Cannabis was officially legalized in South Africa in September 2018. Since then CBD cowboys have been cutting CBD products with palm oil (MCT vegetable oil).
Much like the Spanish, South Africans can now grow and consume cannabis in private, for personal use, but selling it or consuming publically could still get us into legal trouble.
This doesn’t stop some people from doing just that, though. There are cannabis shops all over South Africa selling a wide range of THC-rich products, leaving the public confused about where the legal line is actually drawn.
At the same time, the local CBD industry has exploded—especially since, in May 2019, CBD was also officially legalized. But only for a year.
South African law opens the door for anyone to sell CBD
This temporary law makes it legal for anyone, from registered pharmacists to cannabis advocates, to sell any product or concoction containing CBD without needing a prescription from the buyer. And without needing much of anything apart from a recommended daily dose of no more than 20mg a day.
This is the seemingly arbitrary number the South African Health Products Regulatory Authority (SAHPRA) has decided qualifies as a low enough dose to avoid any perceived liability risk while they “consult with industry stakeholders” to determine more definitive guidelines.
CBD products also cannot, by law, claim to cure or treat any specific condition. Other than this, much like in the U.S. there is little to no regulation in terms of quality.
And, most recently, news broke that the two biggest health retailers, Clicks and Dischem are now selling CBD products alongside homeopathic tinctures and other supplements. Great news for consumers? Not exactly.
The Hemp People did a brief investigation into the brands available on the shelves. What we found was a mishmash of mostly locally-produced isolate-based products alongside one reputable U.S. brand that has an existing presence in the marketplace.
As the educated CBD consumer is aware, because of the entourage effect (the whole plant working better in our body than one part of it), isolate based products are pretty ineffective at low doses. But with the 20mg a day dosage limit in place, the uninformed South African consumer is left paying market rates for a product that is of inferior quality and efficacy.
The reason CBD isolate dominates the market so much in South Africa is that hemp is still illegal to grow here. Until fairly recently, it was also tricky to import full-spectrum products. So most companies who just want to jump on the CBD gravy train while it’s still gathering steam are simply going for the easiest and cheapest way in.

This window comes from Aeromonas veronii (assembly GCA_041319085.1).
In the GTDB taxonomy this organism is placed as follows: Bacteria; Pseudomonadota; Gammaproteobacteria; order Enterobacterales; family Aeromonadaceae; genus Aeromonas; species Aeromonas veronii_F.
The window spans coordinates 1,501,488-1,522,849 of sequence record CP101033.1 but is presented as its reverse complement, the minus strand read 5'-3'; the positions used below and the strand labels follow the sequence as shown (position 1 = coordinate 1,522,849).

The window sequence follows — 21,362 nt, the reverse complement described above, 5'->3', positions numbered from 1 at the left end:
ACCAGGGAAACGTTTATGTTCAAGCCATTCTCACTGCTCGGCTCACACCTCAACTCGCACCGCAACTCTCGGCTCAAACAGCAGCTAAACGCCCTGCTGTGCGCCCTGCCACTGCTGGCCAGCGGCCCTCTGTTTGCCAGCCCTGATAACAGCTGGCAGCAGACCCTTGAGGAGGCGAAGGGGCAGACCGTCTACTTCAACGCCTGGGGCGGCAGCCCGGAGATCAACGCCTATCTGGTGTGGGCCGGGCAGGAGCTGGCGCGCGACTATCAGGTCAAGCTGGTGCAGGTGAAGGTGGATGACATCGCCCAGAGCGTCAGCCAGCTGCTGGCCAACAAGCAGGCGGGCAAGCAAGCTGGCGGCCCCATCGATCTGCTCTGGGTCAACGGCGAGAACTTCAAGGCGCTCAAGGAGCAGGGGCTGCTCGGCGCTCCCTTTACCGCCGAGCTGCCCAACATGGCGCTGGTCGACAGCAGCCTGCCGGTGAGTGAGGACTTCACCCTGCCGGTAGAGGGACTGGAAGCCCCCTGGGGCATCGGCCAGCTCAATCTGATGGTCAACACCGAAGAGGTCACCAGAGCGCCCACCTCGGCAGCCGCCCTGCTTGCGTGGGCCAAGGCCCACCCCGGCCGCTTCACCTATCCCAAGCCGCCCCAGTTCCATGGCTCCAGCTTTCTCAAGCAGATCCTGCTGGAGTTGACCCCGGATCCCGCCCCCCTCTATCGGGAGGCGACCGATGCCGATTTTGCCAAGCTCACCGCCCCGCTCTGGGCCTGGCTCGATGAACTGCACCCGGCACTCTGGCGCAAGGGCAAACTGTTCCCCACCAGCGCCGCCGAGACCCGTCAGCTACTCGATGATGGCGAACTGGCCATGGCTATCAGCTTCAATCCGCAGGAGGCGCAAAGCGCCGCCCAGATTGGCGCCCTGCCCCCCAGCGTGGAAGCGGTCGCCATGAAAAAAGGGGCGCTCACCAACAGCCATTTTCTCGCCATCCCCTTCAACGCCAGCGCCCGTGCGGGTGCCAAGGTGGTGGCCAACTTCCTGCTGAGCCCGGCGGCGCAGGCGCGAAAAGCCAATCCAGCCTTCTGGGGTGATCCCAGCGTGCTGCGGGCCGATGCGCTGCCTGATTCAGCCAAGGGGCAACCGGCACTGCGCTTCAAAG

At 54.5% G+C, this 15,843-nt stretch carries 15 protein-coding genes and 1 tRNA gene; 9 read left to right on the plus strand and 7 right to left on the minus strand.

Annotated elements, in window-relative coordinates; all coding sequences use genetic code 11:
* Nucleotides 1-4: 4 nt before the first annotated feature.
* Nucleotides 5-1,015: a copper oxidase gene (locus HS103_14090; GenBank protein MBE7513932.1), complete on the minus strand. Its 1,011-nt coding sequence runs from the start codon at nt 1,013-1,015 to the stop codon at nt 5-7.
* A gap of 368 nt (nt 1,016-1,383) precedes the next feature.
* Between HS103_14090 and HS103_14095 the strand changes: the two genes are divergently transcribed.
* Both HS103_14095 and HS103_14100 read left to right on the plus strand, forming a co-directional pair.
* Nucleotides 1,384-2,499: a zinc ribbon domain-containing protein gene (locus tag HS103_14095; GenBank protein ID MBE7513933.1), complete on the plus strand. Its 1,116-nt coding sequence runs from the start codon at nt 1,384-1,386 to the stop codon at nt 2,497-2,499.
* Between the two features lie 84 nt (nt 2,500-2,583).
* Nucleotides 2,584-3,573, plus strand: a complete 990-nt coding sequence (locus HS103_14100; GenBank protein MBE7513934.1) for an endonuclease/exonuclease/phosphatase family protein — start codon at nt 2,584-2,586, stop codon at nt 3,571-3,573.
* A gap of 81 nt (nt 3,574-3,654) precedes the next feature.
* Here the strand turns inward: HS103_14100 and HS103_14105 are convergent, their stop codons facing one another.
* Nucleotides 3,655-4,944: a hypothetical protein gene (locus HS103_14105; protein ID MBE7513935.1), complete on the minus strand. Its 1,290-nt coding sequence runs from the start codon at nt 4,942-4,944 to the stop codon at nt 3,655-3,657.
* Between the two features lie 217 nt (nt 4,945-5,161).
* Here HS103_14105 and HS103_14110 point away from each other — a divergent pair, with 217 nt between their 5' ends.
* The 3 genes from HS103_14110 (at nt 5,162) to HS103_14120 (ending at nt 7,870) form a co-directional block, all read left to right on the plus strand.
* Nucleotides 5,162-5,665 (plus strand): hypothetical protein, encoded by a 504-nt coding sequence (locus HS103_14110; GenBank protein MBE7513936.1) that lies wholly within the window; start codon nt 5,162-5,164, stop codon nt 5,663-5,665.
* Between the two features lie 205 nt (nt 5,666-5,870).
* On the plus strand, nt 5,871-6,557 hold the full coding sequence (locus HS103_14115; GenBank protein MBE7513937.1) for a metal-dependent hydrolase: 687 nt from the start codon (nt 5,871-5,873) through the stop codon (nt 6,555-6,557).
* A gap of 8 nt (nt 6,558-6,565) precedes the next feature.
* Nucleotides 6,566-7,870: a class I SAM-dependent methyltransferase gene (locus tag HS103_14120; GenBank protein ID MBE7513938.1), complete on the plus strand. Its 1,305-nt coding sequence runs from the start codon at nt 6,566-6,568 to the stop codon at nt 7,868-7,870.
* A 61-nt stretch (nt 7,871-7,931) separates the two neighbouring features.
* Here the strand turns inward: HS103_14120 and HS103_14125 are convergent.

In one of the products for sale on the shelves, “MCT vegetable oil” is listed as an ingredient.
This problem runs deeper than just isolate versus full-spectrum though.
What is MCT vegetable oil (Palm Oil)?
In one of the products for sale on the shelves, “MCT vegetable oil” is listed as an ingredient. In case you’re not sure, that’s palm oil. Yep, the cheap (and nasty) stuff which appears in everything from cookies to cosmetic products and poses major environmental problems, including deforestation and habitat destruction.
Now, we have contacted the producer to find out more about where their palm oil is sourced and how sustainable it is, and we await an answer. However, when producers are skimping on costs like this, we have to ask ourselves why.
And these were just tinctures and topicals. Outside of the two large healthcare chains now selling these, the South African market is rapidly clogging up with every CBD gimmick under the sun.
In a market that’s not yet reached CBD saturation, where U.S. giants have bought out smaller startup brands and are quickly setting up shop countrywide and producing plastic bottled flavored CBD water for the masses, anything goes.
All the more reason to educate ourselves before we buy MCT vegetable oil. We simply cannot assume everyone in this space is really in it for the sake of our well-being.